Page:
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Custom Growth Solutions, LLC | Sandler Training | Oklahoma City, OK
 

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Communication

The customer's always right… Right? That's great in theory, but it's not always feasible in practice. Promises made and unkept are worse than promises not made. But not making the unreasonable promises of an angry client or prospect can seem like the makings of a fight!

In Sandler, we have the concept of an up front contract. That’s not a signed document. Rather, it’s a clear agreement regarding how the meeting will go. It’s really about expectations.

In Sandler, one of the things we talk about frequently is that your competition is every other salesperson your prospect has ever run into. In other words, they have assumptions on how you'll act based on everyone else in sales they've ever run into. Here are a couple of stories that illustrate the power of that...

One of the more powerful techniques we help people learn is how to uncover expectations. We call it the "magic wand" technique. A client shared a great story a while back that helps demonstrate how it works...

One of the things I often see in salespeople is nervousness about asking people for their contact information. Too often, they accept, "I'll get back in touch with you," from their prospects, when they should really take more ownership for the next step. I've got a simple method I use that gets me the right contact information every time. In fact, with CEOs, it's gotten me their cell number every time but one!

If you don't ask questions and uncover information, you're missing sales opportunities. A friend of mine saw this first-hand years ago when he was looking for a condo. My friend and his wife were looking for a condo in a ski resort town in Colorado. They began working with a real estate agent who was supposedly one of the highest producers in the area. The guy spent several weekends driving my friend and his wife around, showing them condos.

It's probably very common for someone to tell you, "Hey, you should give this guy a call. He really needs your help." And if you're not careful, you can waste a lot of time and energy in situations like that! Let's look at how you can best deal with referrals and avoid wasting time and energy.

Misunderstandings can lead to lost sales. Often, just asking one or two more questions can clear up roadblocks and lead directly to a sale.

Often, prospects you talk with will have an expectation about what doing business with you will be like. If the reality turns out to be different, that can be a challenge. Their expectations are formed by past experiences. And if you're not careful, your prospects may have those expectations and you don't even know about it!

Chances are, whether you knew it or not, you've been tested at some point by a prospect, or even by a client. Sometimes it's conscious on their part, sometimes it's just ingrained in their subconscious. How you react is huge!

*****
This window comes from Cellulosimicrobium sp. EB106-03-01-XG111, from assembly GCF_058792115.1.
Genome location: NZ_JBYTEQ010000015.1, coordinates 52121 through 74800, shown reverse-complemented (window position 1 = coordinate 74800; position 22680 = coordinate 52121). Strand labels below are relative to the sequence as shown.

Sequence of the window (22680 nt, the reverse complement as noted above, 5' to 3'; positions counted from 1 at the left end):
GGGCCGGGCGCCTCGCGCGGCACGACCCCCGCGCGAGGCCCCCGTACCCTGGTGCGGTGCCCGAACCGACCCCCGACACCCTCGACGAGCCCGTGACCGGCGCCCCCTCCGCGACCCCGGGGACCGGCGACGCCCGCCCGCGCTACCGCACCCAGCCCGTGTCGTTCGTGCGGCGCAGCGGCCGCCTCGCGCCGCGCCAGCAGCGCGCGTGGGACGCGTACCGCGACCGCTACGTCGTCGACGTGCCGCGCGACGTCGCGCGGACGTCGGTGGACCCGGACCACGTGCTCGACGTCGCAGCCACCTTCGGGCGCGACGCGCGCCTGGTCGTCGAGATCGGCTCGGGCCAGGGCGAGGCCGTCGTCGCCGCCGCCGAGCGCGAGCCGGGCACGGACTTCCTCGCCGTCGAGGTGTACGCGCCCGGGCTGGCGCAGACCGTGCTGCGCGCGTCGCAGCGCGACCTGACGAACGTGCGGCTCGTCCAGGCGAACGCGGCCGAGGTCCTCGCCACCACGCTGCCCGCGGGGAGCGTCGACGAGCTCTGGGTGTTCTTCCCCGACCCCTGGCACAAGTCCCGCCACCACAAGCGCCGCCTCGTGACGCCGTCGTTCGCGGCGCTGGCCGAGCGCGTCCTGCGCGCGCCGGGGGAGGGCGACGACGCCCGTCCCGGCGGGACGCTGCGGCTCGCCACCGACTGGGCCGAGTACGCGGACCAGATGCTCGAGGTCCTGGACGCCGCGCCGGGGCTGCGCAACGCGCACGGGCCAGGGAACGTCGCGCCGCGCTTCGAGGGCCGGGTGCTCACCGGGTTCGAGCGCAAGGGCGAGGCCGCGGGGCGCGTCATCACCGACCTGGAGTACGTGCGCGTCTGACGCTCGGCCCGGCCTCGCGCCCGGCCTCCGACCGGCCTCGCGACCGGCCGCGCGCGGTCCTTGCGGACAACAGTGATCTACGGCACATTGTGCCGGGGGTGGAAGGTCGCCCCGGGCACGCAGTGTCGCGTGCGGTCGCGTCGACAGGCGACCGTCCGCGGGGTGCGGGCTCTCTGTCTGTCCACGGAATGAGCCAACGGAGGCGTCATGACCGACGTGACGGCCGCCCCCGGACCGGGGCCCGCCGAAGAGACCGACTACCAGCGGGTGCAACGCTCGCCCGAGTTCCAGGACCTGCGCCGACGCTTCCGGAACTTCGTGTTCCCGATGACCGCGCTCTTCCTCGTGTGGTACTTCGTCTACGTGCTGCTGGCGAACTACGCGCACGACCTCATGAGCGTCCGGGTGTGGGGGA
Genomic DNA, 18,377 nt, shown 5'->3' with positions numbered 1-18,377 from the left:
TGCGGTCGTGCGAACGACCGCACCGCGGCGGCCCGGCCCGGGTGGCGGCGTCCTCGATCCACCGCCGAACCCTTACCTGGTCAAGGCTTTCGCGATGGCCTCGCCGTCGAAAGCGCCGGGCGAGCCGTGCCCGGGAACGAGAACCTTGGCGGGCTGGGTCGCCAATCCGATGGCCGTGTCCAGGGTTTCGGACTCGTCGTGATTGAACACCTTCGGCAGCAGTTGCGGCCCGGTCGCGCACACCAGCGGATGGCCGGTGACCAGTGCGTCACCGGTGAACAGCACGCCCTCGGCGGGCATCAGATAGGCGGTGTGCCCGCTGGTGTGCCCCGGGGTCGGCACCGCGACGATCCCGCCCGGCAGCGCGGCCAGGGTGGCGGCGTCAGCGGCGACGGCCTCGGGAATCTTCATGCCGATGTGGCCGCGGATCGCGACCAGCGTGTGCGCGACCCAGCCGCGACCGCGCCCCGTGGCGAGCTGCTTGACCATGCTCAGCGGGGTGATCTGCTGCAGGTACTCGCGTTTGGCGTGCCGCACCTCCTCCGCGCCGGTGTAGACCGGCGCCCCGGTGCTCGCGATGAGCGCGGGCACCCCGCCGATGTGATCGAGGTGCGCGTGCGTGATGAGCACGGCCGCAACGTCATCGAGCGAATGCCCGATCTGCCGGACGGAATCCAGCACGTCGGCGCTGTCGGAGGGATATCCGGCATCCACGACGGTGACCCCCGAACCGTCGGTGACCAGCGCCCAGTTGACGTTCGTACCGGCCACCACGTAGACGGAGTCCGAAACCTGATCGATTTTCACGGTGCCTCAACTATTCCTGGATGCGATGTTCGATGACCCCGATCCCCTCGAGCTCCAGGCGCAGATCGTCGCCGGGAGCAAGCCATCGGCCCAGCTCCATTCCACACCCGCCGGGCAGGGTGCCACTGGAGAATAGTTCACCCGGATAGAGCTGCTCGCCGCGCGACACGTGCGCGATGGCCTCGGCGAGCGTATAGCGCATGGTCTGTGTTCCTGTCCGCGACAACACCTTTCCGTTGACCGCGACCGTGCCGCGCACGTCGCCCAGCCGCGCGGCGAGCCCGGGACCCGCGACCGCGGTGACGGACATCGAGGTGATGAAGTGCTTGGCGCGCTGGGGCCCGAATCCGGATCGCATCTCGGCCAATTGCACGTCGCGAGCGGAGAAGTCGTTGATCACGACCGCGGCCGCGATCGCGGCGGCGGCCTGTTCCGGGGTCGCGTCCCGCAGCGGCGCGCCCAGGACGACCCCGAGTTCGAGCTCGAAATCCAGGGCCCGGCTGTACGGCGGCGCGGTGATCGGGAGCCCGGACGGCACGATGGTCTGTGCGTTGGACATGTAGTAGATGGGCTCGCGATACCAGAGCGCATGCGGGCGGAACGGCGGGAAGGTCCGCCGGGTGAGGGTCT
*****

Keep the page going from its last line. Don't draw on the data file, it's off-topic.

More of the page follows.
If you're interacting with someone who has experience in your industry, it can be a landmine! Maybe they have a relative that works in the industry, or maybe they used to work in the industry themselves. Regardless, if you're not careful, you can end up blowing yourself up.

While traditional sales typically tries to get an appointment at all costs, in Sandler we talk about a different viewpoint: Disqualifying people rather than qualifying them. That way, you don't waste their time or yours if you can quickly uncover that you're not a good fit for each other. However, that can be taken too far. In fact, it's hard to disqualify accurately without exchanging two way information first.

When answering questions in a sales interaction, it's extremely easy to get boxed in. You can't box yourself in asking questions, but you can certainly box yourself in by answering questions. Instead, apply Sandler Rule #12: Answer Every Question with a Question.

Mobile devices have transformed everything, including marketing and sales. And it's crazy how many people and businesses still haven't caught on! I was working with a client a while back, and they asked me to...

Discovering the communication style of your prospects and customers is extremely important. It can often help you cut through the noise and communicate effectively, making a real conversation possible. One of my clients recently discovered...

One of our rules in Sandler is Sandler Rule #47 - Selling is a Broadway Play Performed by a Psychiatrist. In a play, people play different parts. In your role as a salesperson, how do you know which part to play?

Everyone is steered by expectations. Sometimes they may not even be able to verbalize those expectations. And other times, they may actually result in you thinking the wrong thing is important to your prospect. Think about when you first talk to a prospect on the phone...

When you're selling, how much attention are you paying to the expectations of your prospects? If your behavior is too disconnected from their expectations, you can blow it in the most unexpected areas.

If you're like most people in sales, there have been times that you didn't make a sale, and didn't know why. Other times, you may have been brave enough to ask why someone didn't buy. But the truly dedicated find that out during the sales process, even if it's a really unusual reason. As a salesperson...

Think for a moment about the most respected professions. What comes to mind? Chances are that a profession like doctors came to mind. On the other hand, it's very unlikely that salespeople came to mind, much less insurance salespeople. One of our clients defies that stereotype with just one major difference...

Generating interest is not that difficult in most industries. It's easy! It's much more of a challenge to actually tap into emotion. But entire industries like marketing and advertising are built around helping you generate interest. The three ways to generate more sales are...